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Immigration is a mother's issue

By Gretchen Hunt

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In my job as a lawyer, I have ordinarily been the one giving advice to immigrant women. As a mother, though, I was the one in the position to receive consejos, to learn from stories of the women I represented, thereby strengthening my sense of self as a mother. Their voices, stories, struggles and wisdom have shaped my life, and my identity as a feminist. Yet it has taken some time wading through my own struggles as a new mother to come to realize the importance of these stories to current concepts of motherhood, choice, and community responsibility. The consejos and perspectives of the women I served desperately need to be heard for all of us to better understand our roles as mothers and as global citizens.

Let me start with three snapshots. The first: the final scene from the film Maria Full of Grace. Seventeen year old Maria, while pregnant, smuggled in cocaine from Colombia as a mule, escaped the smugglers and certain violence, evaded Customs Enforcement, and she is standing in the airport with her friend, contemplating the trip back home. In a heavy moment, she turns, leaving her friend to walk into the sea of people and an uncertain life as a single mother, undocumented, in the United States. She will become another invisible face in the sea of undocumented persons in the US.

The second: my baby shower/despidida from my job as an immigration attorney at a battered women's shelter, hosted by my Latina clients from a rural county. When I asked the circle to each share a bit of mothering advice, one woman told me that she didn't feel qualified since she left her infant (now seven) at home in Mexico to come to the U.S..

Third snapshot: I am in a small rainforest town in Ecuador during a summer stint with the UN Development Fund for Women. I am 24, full of adventure, and I've just ventured out of my guesthouse to buy a few rolls of film for the next day's hike. I chat with the storeowner, an older woman who runs a tienda out of the front of her house. She asks me my story, and shares with me that her son, about my age, is in the U.S., like thousands of other Latin American mothers who bid a constant farewell to their sons, husbands and daughters, uncertain of when they may next see them. She tells me to promise to stop by and say goodbye when I leave town. I do so, and three days later, I drop by the shop. She scurries me inside, and insists on cooking a full breakfast. In her tiny, sparse home, I feel grateful but hurried, wanting not to miss my bus, which runs only once daily. Her parting words stop me: she tells me that she does this for me and hopes that her son is being treated the same. I feel a heaviness, a cumulative shame for my country since I know that he probably is not receiving a breakfast in the intimacy of a stranger's home; he is being profiled on the news as "illegal," is exploited at work and stripped of the dignities many of us take for granted.

Motherhood and immigration are intertwined. Some mothers leave their countries and their families for a better life for their children. Some come here seeking a better life, have children, and face all the challenges of being split-status families. Some stay behind, and only dream visions of what their children may experience so far from home. Yet the story of immigration, and the policy debates now circling around the topic are strikingly gendered, and ignore the reality of mothers and their children. So too do the writings and public conversations on motherhood often exclude the stories of immigrant mothers.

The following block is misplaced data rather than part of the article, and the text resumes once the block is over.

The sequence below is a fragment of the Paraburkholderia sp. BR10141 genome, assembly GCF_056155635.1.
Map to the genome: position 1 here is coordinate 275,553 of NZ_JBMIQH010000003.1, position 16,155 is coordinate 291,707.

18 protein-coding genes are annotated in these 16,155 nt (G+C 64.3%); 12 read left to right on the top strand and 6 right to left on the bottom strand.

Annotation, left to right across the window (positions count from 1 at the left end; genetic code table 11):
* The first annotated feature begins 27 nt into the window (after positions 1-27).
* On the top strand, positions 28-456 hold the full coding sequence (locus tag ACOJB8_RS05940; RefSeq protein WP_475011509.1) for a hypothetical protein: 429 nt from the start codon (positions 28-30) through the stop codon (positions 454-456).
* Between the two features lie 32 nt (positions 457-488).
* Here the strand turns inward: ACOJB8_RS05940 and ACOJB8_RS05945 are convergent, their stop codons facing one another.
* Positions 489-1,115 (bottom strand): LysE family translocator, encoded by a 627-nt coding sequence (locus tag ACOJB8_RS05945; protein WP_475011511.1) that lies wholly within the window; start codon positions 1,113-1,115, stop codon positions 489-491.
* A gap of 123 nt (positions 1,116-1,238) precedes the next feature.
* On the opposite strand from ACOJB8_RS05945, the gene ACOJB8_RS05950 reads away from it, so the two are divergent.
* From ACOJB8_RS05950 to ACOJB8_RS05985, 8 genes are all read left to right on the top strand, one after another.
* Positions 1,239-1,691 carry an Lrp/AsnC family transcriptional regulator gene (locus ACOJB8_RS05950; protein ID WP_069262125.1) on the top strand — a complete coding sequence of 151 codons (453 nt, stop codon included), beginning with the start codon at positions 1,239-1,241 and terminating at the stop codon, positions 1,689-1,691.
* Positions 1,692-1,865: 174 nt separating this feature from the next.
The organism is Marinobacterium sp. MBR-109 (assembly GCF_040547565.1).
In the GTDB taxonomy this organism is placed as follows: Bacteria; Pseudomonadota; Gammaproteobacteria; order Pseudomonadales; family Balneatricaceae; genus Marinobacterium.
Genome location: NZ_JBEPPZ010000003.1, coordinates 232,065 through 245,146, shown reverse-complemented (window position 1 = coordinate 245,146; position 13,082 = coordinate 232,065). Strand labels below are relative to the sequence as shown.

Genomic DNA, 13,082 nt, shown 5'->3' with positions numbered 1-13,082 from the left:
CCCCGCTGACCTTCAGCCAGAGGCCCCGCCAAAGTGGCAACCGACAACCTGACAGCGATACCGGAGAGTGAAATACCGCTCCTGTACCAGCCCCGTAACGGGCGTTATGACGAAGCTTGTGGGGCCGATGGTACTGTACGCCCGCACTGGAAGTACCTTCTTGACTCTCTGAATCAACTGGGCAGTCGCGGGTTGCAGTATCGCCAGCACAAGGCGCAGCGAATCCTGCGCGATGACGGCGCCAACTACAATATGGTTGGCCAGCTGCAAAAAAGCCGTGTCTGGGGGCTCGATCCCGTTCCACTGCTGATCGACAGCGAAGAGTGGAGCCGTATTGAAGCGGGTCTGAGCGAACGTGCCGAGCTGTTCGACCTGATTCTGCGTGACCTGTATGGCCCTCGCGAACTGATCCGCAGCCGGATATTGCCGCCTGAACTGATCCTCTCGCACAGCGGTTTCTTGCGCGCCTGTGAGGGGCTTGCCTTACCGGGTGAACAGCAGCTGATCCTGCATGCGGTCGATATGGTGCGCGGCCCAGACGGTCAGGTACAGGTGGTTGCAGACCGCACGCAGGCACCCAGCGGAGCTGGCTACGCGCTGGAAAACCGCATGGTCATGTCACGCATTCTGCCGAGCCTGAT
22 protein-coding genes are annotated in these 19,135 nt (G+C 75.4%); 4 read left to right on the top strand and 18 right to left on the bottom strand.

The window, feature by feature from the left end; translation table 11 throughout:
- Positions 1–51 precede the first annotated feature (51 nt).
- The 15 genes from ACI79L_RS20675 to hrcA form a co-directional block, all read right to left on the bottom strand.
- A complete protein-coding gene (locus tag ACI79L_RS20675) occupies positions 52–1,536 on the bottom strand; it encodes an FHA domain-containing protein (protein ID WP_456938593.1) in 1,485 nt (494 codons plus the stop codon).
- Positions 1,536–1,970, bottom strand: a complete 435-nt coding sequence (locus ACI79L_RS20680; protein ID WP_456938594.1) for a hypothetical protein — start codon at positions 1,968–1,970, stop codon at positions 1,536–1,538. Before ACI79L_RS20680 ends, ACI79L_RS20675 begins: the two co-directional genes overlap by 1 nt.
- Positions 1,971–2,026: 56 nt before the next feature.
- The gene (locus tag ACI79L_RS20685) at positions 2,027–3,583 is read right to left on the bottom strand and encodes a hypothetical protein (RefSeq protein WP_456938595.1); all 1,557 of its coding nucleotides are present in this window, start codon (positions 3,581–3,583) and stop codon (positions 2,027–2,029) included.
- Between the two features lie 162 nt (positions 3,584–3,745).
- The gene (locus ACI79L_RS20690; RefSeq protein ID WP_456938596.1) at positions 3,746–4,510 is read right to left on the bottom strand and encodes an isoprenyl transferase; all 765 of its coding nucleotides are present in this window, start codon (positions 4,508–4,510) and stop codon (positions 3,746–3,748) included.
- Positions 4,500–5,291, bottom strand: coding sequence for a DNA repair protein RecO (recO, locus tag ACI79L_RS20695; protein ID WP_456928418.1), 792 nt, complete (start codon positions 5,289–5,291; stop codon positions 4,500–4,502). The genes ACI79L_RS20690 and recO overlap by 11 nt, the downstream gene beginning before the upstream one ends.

There is a word -- peña -- in Spanish that was once explained to me as summing up the feeling of pain, heartbreak and physical heaviness. Dictionaries define it as grief, but it has a more textured feeling, one that surfaces in more day-to-day speech. That's the closest I can get to my feeling when I think of the three snapshots I have recounted above. Why do I share these? Because I believe these moments representing such sacrifice, ambivalence and hope of a world that welcomes the stranger as if s/he is our own child are moments that are missing from our current dialogues about motherhood.

Many of us define motherhood as hard work and even a degree of selflessness and sculpt out variations of what feminism and mothering mean and how they intersect. I struggled to figure this out, barely keeping my head above water for ten months as I worked full time and felt my sanity, my relationships and my sense of connecting with my son faltering. Unlike most mothers in our country, I was lucky enough to find balance in a workplace that allowed me to job share with another attorney. This allowed me the adventure of outside work and the time to have intensive one on one time with my son.

When I think about the scene from Maria Full of Grace, I am filled with a profound sense of admiration and wonder at the sacrifice of so many immigrant women who risk so much to make a better life for their children. My clients (and friends) escaped war, crossed the Mexican desert for days with little water or food, some pregnant or with children in tow, all for a dream. Hoping to piece together economic survival for themselves and their children, they escaped Eastern Europe and the former Soviet Union via marriages to abusive U.S. men. Some found themselves in situations of modern day slavery or labor exploitation. Like Maria in that pivotal scene, they face the absolute unknown, many lacking the language or any economic or social supports, with the conviction that the possibility of providing their children with basic needs and education was worth the risk.

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we do not talk about these women as valiant mothers

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